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Accueil > Productions scientifiques > Séminaires à PHENIX > 2017 > Séminaire 06.07.2017 - 14h00

Séminaire 06.07.2017 - 14h00

par Mathieu Salanne - 31 mai 2017

Christian Schroder (Université de Vienne, Autriche) présentera jeudi 6 juillet à 14h, barre 43/44, salle 317 :, un séminaire intitulé :

Computational spectroscopy of (polarizable) ionic liquids


Ionic liquids form a class of complex liquids as they consist of charged, dipolar species. The delocalization and
the flexibility of the electron density are the origin of the amphiphilic character of ionic liquids and make them
promising alternatives to conventional, volatile solvents in many applications.
However, ionic liquids are also interesting from a theoretical point of view. Since classical molecular dynamics
force fields are not able to reproduce the dynamics, polarizable forces on the basis of induced dipoles are essential.
This way, the flexibility of the partial charge distribution and the resulting effective screening of Coulomb forces
can be reproduced to accelerate the overall dynamics while keeping hydrogen bonds intact.

In contrast to quantum-chemical calculations, polarizable molecular dynamics simulations are also capable to
follow the dynamics of thousands of ion pairs over several dozens or even hundreds of nanoseconds [1]. Both,
these system sizes and simulation periods are a must for evaluating computational spectra : Starting in the MHz frequency regime, ion pair dynamics can be studied by the nuclear Overhauser effect [2,3]. Dielectric spectroscopy measures the rotational and translational response of single ions as well as polar and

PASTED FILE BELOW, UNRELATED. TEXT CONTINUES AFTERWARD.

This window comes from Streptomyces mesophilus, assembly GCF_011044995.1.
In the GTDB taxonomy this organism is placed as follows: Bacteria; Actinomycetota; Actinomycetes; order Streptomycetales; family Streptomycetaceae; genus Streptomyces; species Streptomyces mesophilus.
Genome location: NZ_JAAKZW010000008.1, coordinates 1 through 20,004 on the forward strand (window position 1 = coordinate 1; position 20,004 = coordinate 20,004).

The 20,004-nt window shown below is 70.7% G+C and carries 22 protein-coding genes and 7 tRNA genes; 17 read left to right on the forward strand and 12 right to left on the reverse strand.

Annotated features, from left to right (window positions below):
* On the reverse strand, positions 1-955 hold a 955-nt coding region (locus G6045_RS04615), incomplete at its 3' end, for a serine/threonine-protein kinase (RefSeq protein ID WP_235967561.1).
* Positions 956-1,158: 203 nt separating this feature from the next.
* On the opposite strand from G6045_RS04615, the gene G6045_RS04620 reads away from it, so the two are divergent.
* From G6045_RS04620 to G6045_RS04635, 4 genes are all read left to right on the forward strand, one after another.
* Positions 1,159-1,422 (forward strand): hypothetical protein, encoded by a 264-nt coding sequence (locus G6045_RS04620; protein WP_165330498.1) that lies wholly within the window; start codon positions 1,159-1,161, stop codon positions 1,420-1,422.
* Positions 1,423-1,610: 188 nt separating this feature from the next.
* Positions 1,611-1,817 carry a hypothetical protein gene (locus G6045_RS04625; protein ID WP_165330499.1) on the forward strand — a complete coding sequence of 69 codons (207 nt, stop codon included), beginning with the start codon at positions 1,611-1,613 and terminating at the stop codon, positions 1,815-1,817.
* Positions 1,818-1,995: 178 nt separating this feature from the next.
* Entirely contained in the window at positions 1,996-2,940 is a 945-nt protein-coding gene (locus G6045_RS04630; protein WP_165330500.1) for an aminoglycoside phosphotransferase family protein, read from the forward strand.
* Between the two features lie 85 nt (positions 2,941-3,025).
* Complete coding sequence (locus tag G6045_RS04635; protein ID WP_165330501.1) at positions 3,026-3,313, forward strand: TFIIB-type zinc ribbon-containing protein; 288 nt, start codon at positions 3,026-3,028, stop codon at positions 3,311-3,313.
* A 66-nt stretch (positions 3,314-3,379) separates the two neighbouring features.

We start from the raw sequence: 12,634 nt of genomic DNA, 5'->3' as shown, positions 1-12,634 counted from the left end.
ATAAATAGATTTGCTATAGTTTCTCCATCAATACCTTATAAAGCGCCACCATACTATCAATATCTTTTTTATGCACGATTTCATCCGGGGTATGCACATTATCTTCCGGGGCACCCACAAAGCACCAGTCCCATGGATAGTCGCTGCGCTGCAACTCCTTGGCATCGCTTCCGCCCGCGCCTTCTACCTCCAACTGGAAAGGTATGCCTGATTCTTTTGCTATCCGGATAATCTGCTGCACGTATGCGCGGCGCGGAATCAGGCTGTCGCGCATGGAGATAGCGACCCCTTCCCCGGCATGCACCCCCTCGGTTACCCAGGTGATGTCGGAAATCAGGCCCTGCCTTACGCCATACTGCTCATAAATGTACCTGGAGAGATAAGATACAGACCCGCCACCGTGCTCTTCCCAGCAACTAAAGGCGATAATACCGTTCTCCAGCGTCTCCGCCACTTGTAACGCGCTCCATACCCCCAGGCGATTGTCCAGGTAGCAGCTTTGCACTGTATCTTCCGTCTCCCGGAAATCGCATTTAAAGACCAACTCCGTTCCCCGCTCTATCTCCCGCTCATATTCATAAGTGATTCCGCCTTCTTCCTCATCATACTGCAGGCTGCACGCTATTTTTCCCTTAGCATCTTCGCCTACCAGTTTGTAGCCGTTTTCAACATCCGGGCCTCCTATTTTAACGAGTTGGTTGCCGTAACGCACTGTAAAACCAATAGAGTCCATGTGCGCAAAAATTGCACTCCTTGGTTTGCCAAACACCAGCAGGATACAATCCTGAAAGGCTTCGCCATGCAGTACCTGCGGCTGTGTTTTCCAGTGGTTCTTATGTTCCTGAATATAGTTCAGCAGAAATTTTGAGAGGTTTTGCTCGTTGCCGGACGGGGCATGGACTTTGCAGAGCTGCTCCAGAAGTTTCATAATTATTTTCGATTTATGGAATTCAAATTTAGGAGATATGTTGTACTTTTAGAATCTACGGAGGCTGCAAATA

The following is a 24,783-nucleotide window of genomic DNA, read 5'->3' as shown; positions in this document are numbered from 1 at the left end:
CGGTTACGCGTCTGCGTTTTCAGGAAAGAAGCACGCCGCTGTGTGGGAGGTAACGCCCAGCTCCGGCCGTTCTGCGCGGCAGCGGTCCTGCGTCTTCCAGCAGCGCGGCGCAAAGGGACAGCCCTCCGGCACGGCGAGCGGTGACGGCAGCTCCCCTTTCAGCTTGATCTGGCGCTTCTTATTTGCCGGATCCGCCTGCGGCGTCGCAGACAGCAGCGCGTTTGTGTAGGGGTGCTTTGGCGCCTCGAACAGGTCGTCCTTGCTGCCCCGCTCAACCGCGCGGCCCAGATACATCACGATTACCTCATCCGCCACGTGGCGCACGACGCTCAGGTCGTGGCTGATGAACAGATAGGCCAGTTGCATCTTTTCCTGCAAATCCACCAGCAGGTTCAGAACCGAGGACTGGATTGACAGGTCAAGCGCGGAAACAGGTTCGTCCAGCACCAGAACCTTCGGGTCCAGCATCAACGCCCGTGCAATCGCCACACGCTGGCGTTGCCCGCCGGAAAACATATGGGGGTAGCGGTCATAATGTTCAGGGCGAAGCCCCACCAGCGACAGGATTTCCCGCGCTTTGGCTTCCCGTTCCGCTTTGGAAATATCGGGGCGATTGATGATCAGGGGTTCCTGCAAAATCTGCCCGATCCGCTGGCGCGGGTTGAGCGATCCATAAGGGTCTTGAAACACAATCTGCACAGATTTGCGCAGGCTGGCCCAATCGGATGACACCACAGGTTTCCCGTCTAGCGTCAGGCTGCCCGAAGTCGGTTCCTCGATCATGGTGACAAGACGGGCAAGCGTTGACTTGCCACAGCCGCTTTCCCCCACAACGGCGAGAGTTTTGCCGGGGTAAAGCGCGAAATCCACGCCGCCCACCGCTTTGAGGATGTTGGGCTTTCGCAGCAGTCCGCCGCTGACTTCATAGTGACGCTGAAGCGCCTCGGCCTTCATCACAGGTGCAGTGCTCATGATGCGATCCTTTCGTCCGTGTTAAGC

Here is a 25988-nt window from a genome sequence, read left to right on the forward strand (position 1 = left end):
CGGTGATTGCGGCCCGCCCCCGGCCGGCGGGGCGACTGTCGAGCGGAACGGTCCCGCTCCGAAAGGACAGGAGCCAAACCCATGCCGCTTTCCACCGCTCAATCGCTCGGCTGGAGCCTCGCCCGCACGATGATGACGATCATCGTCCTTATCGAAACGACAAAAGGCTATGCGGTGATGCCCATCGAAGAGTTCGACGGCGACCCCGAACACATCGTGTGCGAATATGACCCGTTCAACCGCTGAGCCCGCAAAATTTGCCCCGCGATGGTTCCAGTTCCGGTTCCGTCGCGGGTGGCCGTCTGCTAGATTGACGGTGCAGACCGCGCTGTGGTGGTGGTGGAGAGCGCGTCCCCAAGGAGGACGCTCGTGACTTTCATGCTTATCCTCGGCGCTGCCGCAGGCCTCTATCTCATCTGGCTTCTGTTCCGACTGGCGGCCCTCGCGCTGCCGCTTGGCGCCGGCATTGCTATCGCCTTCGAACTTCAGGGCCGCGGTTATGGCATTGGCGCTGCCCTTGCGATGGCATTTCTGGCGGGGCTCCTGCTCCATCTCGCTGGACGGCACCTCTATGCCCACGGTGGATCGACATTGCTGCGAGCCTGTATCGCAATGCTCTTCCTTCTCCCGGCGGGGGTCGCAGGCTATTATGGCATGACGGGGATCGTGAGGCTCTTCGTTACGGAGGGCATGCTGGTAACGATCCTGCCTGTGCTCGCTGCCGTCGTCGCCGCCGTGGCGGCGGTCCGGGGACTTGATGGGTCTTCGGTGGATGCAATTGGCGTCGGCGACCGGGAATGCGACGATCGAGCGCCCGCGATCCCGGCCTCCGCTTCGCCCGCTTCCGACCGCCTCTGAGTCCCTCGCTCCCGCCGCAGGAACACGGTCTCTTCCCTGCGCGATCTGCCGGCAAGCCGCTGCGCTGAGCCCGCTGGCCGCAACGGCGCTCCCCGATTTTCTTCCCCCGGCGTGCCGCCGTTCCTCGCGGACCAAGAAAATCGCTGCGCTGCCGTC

apolar domains to an external field from the MHz to the THz frequency regime [4, 5]. Solvation dynamics in the
THz regime can also be studied by a local electric field emerging from the laser excitation of a chromophore [2].
However, dielectric spectra and the resulting Stokes shift relaxation are related to each other [6].


[1] S. Gabl, C. Schroder, and O. Steinhauser. “Computational studies of ionic liquids : Size does matter and time
too.” J. Chem. Phys., 137(2012), 094501.

[2] M. Schmollngruber, C. Schroder, and O. Steinhauser. “Polarization effects on the solvation dynamics of
coumarin C153 in ionic liquids : Components and their cross-correlations.” J. Chem. Phys., 138(2013), 204504.

[3] S. Gabl, C. Schroder, D. Braun, H. Weingartner, and O. Steinhauser. “Pair dynamics and the intermolecular
nuclear overhauser effect (noe) in liquids analysed by simulation and model theories : Application to an ionic
liquid.” J. Chem. Phys., 140(2014), 184503.

[4] C. Schroder and O. Steinhauser. “On the dielectric conductivity of molecular ionic liquids.” J. Chem. Phys.,
131(2009), 114504.

[5] C. Schroder, T. Sonnleitner, R. Buchner, and O. Steinhauser. “The influence of polarizabilty on the dielectric
spectrum of the ionic liquid 1-ethyl-3-methylimidazolium triflate.” Phys. Chem. Chem. Phys., 13(2011), 12240.

[6] M. Schmollngruber, C. Schroder, and O. Steinhauser. “Dielectric spectra of ionic liquids and their conversion
to solvation dynamics : a detailed computational analysis of polarizable systems.” Phys. Chem. Chem. Phys.,
16(2014), 10999.